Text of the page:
The grass-roofed Gjáargarður hotel can be found in the Faroe Islands, an archipelago of 18 islands located 300 km north of Scotland, halfway between Iceland and Norway. Gjáargarður is on the island of Eysturoy in the village of Gjógv, home to around 60 inhabitants. Gjógv sits on a cliff-edge and is flanked by green mountains. Rooms from £42 (double) with breakfast, direct return flights (Stansted) from £275 (until September). For further information visit: www.gjaargardur.fo

Located on an island in the Cimarron River, the Island Guest Ranch in Oklahoma is truly off the beaten track. Operating as a bona fide cattle ranch since 1889, the road to the ranch is still not located on any maps, making the property one of the Sooner state's best kept secrets. Rustic chic, the cabins will give you a taste of the old west. The abundant wildlife including, deer, coyotes, raccoons and armadillos join guests who choose to saddle up or hike through the wilderness. 7-nights from £595pp (two sharing) including accommodation, meals, most ranch activities and taxes.  Excludes transfers as car hire recommended from £239.  Return flight from £715pp. Departures May through October.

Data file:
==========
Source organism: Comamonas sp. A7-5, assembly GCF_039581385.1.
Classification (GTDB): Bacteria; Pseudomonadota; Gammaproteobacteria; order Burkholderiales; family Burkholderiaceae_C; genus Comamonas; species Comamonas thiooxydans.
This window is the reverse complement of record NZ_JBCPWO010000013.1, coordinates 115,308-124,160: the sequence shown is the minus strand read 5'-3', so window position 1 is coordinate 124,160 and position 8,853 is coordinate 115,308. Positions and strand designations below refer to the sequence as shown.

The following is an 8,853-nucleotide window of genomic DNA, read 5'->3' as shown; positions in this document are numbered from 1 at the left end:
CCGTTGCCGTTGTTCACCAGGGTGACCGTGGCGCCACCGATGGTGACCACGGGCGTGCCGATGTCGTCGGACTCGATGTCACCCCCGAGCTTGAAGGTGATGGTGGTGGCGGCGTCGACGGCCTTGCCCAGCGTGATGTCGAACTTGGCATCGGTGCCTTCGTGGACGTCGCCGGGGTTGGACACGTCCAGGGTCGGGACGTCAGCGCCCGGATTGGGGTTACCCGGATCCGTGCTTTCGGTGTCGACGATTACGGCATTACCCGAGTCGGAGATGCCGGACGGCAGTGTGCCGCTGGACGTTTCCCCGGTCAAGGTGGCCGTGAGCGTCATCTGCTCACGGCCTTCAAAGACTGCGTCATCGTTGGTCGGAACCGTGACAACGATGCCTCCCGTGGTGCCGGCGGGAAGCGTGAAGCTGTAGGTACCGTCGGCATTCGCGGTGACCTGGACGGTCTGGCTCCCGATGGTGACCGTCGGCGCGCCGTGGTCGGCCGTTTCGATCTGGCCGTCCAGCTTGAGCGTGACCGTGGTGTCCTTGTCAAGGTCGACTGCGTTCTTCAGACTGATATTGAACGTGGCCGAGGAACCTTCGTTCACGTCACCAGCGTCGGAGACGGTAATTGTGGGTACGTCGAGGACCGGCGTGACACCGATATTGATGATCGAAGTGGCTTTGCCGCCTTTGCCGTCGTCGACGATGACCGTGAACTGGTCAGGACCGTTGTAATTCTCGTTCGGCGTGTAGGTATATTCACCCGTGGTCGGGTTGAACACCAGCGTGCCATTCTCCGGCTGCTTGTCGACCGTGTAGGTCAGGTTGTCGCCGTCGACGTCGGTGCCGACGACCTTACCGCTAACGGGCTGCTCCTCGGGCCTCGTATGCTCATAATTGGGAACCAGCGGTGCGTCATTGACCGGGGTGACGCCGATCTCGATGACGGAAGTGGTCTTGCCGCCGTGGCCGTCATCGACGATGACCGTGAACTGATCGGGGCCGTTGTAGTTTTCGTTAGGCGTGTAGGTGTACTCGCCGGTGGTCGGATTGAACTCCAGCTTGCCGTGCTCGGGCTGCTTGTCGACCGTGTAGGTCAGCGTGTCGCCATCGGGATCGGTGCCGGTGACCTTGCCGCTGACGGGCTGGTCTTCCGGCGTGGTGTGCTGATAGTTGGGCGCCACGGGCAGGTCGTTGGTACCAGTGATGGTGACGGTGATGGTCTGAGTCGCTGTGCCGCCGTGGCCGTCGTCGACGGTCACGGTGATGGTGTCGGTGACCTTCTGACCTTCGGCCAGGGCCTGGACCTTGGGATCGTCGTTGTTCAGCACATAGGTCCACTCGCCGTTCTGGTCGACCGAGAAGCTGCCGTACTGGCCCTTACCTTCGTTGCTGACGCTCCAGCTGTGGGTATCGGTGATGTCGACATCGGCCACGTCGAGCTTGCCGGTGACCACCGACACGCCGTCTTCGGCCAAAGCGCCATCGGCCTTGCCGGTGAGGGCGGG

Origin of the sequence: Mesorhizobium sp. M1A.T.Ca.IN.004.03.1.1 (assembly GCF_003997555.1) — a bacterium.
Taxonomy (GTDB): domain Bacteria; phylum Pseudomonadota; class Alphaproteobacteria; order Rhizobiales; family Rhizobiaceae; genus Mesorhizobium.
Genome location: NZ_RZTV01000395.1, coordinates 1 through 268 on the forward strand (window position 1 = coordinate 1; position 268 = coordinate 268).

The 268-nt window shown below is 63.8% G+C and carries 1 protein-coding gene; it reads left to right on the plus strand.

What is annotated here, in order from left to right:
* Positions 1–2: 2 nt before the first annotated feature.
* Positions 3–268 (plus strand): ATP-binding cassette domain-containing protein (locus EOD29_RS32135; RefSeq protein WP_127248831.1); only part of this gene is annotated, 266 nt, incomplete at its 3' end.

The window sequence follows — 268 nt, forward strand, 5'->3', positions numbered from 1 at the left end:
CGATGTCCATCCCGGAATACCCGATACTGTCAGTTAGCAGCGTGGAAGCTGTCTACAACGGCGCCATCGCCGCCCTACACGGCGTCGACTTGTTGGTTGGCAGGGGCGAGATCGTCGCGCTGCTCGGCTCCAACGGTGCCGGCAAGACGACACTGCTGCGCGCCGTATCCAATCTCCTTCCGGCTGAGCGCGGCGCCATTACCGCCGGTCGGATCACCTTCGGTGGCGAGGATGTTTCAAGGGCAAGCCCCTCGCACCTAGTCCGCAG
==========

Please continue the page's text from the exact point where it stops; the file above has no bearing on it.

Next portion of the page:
Fly to Manaus in Brazil and take a three hour expedition to this remote and untouched region - a sightseeing tour in itself.  Cross the Amazon by launch, passing the Meeting of the Waters, where the silt-laden Rio Solimoes meets the dark, clear waters of the Rio Negro to form the Amazon. Then after a short trip by road, board a canoe along the Rio Araca, to reach a secluded area where the rise and fall of the waters creates twisting creeks and a maze of small islands covered in virgin rainforest. Juma Lodge is a collection of bungalows (made from local materials) on stilts, each with a private bathroom and fan - with spectacular views of the forest or lake. A 3 night stay costs £662 including transfers from Manaus.